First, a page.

An NTSB investigator seeking the cause of an airline disaster meets a warrior woman from 1000 years in the future. She replaces the people from airplanes before they crash with corpses with the same features.
Daniel J. Travanti
Paul's science class nemesis Roland invented the Internet as his science fair project. This movie was made ten years before the Internet reached widespread public notoriety. See more »
Every time Paul opens the glove box in Dr. Matheson's Mercedes he picks the lock with his nail file, but never locks it again. The glove box lock is simply set to lock automatically when closed. See more »
Dr. John Matthewson:
Now, the beta synchrotron sends the electrons through this magnet which bends the course of them down to the reaction vessel. Stay away from that elbow joint. All right. Bran, you want to get that? Now, this is a tunable excimer laser. It's tuned to the exact resonance of the plutonium-239 that's in the reaction vessel down at that end. Now, I think we're all set. Hit it.
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There are some things man was never meant to know. Or at least high school kids. The story is interesting in its concept: smart kid builds nuclear device and is barely saved from blowing everyone to smithereens. (Vide: "War Games".) Its execution however makes one squirm with discomfort rather than suspense. First, the acting isn't bad. John Lithgow is especially effective in his scenes with Jill Eikenberry -- a genuinely nice guy just trying to get along. The rest of the performances are adequate. But the character played by Christopher Collett is truly abrasive.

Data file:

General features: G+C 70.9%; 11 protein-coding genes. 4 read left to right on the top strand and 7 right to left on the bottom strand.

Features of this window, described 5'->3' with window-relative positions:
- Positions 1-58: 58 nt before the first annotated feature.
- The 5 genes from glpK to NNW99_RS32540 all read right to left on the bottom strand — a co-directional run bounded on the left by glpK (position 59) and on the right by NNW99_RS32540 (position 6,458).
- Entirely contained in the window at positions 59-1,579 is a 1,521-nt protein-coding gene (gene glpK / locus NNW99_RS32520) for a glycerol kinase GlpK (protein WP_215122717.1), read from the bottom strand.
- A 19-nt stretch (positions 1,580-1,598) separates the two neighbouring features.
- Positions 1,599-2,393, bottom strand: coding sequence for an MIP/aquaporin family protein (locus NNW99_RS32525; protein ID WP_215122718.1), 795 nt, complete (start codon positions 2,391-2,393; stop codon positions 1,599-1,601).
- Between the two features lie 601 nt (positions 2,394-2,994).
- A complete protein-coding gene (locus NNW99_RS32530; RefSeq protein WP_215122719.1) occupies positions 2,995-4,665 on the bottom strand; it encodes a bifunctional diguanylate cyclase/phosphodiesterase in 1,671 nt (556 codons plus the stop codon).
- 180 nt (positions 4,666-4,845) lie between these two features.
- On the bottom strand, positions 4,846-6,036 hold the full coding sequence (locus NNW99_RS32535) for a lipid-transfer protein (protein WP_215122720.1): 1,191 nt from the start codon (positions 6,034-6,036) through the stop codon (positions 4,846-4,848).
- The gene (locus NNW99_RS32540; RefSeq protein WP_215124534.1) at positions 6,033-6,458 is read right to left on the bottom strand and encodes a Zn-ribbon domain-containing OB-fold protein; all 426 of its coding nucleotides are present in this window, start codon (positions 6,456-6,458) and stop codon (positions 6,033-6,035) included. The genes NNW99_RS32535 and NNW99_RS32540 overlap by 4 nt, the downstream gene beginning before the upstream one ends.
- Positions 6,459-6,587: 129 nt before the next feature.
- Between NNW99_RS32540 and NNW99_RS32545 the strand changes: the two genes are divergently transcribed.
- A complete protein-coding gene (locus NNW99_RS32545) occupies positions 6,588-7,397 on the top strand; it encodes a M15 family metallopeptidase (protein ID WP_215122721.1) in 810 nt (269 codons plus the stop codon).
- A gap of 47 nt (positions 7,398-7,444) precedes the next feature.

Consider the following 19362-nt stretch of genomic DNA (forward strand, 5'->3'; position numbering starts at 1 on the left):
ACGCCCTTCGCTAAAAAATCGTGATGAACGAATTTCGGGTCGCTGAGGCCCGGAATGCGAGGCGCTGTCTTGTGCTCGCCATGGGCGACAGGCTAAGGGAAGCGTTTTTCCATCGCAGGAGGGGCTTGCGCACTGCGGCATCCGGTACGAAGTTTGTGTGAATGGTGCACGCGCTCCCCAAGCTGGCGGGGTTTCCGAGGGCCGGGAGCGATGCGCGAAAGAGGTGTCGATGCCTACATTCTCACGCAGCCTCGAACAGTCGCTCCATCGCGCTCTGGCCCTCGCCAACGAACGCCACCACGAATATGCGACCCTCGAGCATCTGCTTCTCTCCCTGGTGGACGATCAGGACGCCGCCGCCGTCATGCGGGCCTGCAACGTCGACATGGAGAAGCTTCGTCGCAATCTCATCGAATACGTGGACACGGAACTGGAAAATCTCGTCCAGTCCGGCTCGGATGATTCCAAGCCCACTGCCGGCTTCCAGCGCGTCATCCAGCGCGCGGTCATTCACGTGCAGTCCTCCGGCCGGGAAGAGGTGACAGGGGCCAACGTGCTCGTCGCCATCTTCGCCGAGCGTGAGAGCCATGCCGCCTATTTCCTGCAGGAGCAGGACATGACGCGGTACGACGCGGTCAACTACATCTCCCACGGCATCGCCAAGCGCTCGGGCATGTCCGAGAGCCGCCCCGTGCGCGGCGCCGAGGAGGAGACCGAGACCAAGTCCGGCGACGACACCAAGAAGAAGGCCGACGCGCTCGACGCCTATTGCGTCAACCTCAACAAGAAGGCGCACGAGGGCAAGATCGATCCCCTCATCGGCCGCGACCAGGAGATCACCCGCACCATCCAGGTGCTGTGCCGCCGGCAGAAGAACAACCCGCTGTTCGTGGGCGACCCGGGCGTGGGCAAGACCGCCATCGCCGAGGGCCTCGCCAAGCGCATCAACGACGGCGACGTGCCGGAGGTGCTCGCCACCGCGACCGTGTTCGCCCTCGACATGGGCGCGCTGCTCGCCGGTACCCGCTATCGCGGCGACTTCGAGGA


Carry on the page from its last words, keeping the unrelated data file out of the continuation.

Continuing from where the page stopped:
His scientific intellect is honed to a razor edge, as we find out near the beginning when he arranges a small explosion in the lab drawer of a fellow student who is his rival in science class. Hilarious. His smugness is almost unbearable. And science is about all he's good at. He realizes that Lithgow is "hitting on my mom" (innocently enough) and resents him for it. He doesn't seem to know what an Oedipus complex is. He hasn't heard of Woodward and Bernstein. He asks, "Who's Anne Frank?", and isn't being rhetorical.
Worst of all, he doesn't really care about his non-scientific ignorance. He's only a few steps removed from the maniac in "Pi." The plot is simply unbelievable. He may be extremely clever but unless he has some sort of PSI power as well, he could not disarm the alarm system in two shakes of a lamb's tail -- let alone unfailingly operate the complex robotic systems in the laboratory. And without so much as a previous glance at it, he knows that the inner wall of the lab can be cut with a pen knife, and he knows just where to cut it too. He may be superhuman as well.
Radioactive plutonium is still radioactive, even without having reached critical mass, isn't it? And although rubber gloves may stop larger particles like protons, they don't provide much protection against gamma rays, do they? I may be wrong, but at least I'm willing to admit my ignorance, which is more than this egocentric showoff is able to do.
The first time I saw this movie it was fascinating, especially the first half, not the last part, which deteriorates into a familiar pattern. But I saw it again recently and found it more irritating than anything else, because of Collett's character and because the plot was so full of holes. At least I HOPE it was full of holes. If it were so easy to throw together a nuclear weapon occupying a space the size of a trombone case, and to do so in only a few weeks, I'd hate to think of what might happen if some religious fundamentalist antimodernization Ludditic cryptolunatic saw the movie and it gave him ideas.
The ending is a heart-warming development in which Lithgow, decides the fight the military and declares, "No more secrets", and throw open the gates to the college kids cheering outside. Right.
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